Why don’t more people seek treatment for mental health?

One of the main hurdles preventing people from seeking necessary treatment is the stigma surrounding mental health. Many people feel their mental health is not as important as their physical health or feel ashamed or embarrassed to admit they have a mental problem. As a result, some ignore their mental health concerns while others try to treat their symptoms by themselves.

What are some signs of a mental health disorder?

The signs of each mental health disorder are unique to that disorder, but here are a few to look out for:

  • Extreme changes in mood and behavior
  • Changes in work or school performance
  • Suicidal thoughts
  • Prolonged feelings of anger or sadness
  • Withdrawal from friends and family
  • Struggles with carrying out day-to-day tasks

What are some examples of mental health disorders?

Depression and anxiety are the two most prevalent mental health disorders in the United States; however, many Americans also live with obsessive compulsive disorder, bipolar disorder, schizophrenia, and post-traumatic stress disorders, among others. The severity of mental health disorders also varies by individual.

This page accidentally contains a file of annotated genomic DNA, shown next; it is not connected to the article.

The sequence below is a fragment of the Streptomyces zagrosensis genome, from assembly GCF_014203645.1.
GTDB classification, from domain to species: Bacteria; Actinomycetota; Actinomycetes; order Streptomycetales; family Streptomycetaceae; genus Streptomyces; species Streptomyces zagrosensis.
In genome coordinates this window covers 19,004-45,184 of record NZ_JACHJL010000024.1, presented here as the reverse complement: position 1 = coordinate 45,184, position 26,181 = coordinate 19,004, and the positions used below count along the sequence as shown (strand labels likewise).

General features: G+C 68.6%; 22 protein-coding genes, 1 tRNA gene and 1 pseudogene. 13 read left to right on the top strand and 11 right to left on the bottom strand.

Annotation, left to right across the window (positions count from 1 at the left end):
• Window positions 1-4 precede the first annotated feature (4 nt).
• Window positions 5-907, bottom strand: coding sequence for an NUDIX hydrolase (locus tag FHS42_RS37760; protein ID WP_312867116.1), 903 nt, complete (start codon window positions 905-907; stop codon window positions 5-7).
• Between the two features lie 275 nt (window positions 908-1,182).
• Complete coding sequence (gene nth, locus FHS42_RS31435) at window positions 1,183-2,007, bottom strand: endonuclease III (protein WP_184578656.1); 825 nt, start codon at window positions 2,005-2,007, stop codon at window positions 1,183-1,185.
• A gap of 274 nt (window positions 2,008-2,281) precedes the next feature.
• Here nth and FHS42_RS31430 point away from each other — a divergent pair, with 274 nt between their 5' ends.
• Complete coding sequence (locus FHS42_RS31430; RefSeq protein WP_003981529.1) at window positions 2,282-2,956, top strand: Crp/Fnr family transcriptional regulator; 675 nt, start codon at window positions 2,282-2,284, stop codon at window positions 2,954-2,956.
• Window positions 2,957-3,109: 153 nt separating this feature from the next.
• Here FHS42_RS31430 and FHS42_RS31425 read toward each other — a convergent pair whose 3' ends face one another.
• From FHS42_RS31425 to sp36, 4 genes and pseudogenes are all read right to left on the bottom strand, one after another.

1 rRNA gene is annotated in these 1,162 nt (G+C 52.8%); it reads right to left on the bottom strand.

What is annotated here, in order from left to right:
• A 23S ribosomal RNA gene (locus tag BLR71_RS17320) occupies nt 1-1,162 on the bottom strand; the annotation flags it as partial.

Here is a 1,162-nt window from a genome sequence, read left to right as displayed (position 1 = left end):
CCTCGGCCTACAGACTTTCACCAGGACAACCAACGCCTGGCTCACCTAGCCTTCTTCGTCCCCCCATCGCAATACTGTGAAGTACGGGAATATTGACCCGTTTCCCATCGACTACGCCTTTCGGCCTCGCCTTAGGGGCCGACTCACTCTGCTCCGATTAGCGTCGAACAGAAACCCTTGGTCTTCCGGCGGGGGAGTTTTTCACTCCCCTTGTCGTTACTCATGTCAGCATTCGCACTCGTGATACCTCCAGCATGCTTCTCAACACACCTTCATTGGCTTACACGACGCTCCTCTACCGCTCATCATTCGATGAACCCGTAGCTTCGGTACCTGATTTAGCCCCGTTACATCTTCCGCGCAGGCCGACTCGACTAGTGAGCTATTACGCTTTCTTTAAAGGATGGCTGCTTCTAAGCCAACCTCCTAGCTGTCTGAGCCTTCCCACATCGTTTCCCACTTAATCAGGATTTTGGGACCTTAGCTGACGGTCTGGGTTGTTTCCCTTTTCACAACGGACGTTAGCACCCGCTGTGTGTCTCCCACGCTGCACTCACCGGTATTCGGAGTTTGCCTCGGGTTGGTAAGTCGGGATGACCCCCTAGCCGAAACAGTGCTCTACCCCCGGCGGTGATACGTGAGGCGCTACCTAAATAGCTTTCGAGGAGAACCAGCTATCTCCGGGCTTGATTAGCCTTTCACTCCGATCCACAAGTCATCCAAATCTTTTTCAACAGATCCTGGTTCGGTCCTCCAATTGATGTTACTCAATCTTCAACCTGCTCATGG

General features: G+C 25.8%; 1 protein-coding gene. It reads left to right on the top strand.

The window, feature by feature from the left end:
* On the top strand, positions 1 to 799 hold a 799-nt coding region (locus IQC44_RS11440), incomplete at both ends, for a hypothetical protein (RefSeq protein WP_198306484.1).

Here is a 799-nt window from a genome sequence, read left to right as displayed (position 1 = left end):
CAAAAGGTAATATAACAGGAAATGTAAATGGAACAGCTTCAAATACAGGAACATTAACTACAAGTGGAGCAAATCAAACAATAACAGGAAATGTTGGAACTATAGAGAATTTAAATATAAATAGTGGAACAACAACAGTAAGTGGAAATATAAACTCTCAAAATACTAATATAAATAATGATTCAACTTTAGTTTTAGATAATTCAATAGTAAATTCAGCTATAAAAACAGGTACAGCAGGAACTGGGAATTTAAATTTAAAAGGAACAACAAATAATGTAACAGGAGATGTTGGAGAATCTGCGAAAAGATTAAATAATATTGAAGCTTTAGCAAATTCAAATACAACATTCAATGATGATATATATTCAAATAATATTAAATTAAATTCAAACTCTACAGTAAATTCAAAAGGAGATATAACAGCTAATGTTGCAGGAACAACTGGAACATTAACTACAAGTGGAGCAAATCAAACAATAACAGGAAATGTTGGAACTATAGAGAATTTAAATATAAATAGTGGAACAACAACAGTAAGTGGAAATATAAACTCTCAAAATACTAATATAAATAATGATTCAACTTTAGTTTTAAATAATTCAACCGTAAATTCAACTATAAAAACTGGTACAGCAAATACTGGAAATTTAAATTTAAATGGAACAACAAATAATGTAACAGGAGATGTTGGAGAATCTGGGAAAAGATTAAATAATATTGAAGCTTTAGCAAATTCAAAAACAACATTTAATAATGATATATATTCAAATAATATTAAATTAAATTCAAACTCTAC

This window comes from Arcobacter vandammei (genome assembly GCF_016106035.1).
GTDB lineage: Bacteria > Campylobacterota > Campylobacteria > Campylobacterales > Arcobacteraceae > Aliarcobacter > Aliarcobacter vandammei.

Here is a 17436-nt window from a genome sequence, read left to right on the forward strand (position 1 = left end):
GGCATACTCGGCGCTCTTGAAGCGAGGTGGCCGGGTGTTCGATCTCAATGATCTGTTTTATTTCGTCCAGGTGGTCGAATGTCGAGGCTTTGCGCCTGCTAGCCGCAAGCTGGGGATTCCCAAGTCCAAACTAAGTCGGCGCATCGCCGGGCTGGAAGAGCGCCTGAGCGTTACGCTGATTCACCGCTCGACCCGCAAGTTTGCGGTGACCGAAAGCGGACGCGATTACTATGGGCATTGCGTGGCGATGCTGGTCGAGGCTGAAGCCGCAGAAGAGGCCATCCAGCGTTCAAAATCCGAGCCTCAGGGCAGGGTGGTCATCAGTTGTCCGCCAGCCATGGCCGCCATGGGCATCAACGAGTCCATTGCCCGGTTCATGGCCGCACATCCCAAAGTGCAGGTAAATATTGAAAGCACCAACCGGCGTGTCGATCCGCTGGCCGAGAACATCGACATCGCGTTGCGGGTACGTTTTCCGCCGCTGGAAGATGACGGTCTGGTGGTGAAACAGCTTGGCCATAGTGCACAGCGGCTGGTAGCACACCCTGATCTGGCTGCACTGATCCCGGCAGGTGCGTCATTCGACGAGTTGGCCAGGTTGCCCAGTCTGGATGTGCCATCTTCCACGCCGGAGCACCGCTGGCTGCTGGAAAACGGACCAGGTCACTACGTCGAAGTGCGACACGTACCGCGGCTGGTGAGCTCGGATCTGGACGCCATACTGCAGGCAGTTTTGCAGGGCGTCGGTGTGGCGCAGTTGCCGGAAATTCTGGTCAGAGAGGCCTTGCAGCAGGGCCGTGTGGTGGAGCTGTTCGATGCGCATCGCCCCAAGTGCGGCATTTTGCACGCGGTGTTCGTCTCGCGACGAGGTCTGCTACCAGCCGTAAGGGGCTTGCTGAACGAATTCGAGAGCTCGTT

Co-Occurring Substance Use Disorders

Nearly 80 percent of people with mental health disorders have substance use disorders. In an effort to cope with the symptoms from their mental health disorder, many people turn to drugs and alcohol. The most common substance people turn to for help is alcohol. However, alcohol and many other drugs can exacerbate symptoms.

How can we reduce stigma?

In the past few years, there has been a change in the conversation around mental health. Mental illnesses, such as bipolar disorder, have garnered more attention due to more celebrities, such as Mariah Carey, sharing their battles. If we continue asking questions and normalizing conversations about mental illness, then we can continue investing in and improving treatment for mental health.

Where to Drop Off Unused Prescription Meds Near You